Objectives: Determine factors associated with poor glycemic control among Jordanian patients with Type 2 diabetes.
Methods: A systematic random sample of 917 patients was selected from all patients with Type 2 diabetes over a period of 6 months in 2008. A prestructured questionnaire sought information about sociodemographic, clinical characteristics, self-care management behaviours, medication adherence, barriers to adherence, and attitude towards diabetes. Weight, height, and waist circumferences were measured. All available last readings of hemoglobin A1c (HbA1c), fasting blood sugar measurements and lipid were abstracted from patients' records. Poor glycemic control was defined as HbA1c >or=7%.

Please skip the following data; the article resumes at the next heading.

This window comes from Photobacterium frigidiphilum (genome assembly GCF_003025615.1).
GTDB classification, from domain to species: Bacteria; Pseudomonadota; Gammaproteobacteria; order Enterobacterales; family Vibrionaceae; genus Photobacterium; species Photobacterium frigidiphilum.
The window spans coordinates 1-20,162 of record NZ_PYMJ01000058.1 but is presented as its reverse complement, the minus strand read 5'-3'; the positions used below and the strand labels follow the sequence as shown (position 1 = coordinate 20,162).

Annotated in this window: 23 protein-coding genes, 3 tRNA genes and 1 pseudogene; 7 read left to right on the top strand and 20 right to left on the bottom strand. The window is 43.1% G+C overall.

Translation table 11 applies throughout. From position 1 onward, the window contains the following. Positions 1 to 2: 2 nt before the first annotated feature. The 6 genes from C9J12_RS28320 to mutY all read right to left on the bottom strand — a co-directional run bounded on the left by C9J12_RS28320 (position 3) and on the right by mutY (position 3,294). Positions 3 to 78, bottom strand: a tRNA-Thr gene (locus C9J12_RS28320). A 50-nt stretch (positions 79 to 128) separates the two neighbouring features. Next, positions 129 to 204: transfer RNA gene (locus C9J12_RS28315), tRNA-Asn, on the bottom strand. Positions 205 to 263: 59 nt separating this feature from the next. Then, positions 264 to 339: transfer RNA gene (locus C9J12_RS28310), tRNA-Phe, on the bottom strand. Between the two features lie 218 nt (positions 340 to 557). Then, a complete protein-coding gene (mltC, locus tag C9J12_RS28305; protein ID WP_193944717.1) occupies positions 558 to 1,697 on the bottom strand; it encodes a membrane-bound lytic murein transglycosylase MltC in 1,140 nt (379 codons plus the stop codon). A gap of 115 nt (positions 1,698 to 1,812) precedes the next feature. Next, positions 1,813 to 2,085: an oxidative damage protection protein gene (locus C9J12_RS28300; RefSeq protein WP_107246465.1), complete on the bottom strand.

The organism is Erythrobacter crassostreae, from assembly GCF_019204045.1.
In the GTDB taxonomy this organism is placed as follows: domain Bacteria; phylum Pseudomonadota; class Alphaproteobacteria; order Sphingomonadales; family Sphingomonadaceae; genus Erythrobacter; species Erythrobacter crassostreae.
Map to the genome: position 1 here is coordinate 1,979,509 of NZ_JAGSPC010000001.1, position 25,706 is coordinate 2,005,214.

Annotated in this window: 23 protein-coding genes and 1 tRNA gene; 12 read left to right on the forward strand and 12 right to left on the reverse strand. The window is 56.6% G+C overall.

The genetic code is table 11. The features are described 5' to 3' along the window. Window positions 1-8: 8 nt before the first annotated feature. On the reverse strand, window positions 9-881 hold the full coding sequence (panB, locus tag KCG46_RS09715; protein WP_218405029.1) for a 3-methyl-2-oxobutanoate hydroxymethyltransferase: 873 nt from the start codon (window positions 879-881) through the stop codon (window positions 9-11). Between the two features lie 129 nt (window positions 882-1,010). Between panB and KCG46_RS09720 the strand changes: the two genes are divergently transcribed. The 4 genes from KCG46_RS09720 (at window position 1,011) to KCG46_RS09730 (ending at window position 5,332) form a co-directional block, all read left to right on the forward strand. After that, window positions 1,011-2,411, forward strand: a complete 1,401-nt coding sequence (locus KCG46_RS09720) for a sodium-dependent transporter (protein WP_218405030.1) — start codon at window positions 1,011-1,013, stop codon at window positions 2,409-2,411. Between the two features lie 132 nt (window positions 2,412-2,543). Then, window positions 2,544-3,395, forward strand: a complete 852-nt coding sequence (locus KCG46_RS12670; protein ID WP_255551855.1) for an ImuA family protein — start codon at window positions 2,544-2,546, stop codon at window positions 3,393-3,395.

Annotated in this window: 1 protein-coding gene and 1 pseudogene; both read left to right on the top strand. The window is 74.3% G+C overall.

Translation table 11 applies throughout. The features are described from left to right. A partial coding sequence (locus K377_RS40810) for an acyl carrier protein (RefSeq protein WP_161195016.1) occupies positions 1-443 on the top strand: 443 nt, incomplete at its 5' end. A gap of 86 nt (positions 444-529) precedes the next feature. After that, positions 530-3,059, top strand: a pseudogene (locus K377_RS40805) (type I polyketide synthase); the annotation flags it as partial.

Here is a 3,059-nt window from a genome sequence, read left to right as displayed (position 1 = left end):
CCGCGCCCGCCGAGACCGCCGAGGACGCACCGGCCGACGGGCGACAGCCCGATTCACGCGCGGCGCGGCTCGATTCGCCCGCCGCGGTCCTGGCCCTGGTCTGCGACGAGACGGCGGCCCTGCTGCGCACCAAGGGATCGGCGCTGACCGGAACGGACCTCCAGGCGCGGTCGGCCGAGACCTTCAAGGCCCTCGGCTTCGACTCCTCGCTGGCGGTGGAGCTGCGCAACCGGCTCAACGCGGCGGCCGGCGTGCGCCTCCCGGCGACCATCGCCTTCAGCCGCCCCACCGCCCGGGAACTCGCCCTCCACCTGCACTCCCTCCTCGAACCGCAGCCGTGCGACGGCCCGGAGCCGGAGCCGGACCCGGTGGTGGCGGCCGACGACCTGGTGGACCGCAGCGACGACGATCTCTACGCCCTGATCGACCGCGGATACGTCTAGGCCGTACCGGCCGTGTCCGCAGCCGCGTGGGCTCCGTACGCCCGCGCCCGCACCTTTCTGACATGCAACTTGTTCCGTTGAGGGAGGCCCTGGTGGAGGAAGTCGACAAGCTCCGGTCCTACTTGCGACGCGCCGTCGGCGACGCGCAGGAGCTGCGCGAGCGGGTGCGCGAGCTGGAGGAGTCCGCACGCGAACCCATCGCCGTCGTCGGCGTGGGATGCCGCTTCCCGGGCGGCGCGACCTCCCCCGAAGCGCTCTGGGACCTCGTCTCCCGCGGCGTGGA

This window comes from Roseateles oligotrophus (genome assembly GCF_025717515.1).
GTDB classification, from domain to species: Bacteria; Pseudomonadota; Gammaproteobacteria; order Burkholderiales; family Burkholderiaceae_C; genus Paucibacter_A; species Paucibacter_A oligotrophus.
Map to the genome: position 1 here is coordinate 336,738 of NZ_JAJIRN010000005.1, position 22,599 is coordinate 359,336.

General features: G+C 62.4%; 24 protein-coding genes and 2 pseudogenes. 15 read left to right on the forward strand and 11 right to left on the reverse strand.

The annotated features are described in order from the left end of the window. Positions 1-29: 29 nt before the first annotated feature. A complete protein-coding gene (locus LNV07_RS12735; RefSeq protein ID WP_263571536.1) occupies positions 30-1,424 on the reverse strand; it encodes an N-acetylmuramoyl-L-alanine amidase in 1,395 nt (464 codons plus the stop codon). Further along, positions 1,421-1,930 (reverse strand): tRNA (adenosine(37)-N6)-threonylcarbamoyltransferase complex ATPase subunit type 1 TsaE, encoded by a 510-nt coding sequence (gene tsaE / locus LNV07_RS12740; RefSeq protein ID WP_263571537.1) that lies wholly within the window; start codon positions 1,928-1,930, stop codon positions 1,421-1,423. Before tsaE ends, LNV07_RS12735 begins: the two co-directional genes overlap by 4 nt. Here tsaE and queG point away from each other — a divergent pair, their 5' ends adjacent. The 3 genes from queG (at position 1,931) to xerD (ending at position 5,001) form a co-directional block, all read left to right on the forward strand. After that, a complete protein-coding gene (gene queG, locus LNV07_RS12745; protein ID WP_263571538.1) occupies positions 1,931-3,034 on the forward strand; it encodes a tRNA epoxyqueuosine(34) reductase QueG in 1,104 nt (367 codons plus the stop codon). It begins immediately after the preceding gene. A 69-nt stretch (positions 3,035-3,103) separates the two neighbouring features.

Results: Of the total 917 patients, 65.1% had HbA1c >or=7%. In the multivariate analysis, increased duration of diabetes (>7 years vs. <or=7years) (OR=1.99, P<or=.0005), not following eating plan as recommended by dietitians (OR=2.98, P<or=.0005), negative attitude towards diabetes, and increased barriers to adherence scale scores were significantly associated with increased odds of poor glycemic control.
Conclusion: The proportion of patients with poor glycemic control was high, which was nearly comparable to that reported from many countries. Longer duration of diabetes and not adherent to diabetes self-care management behaviors were associated with poor glycemic control. An educational program that emphasizes lifestyle modification with importance of adherence to treatment regimen would be of great benefit in glycemic control.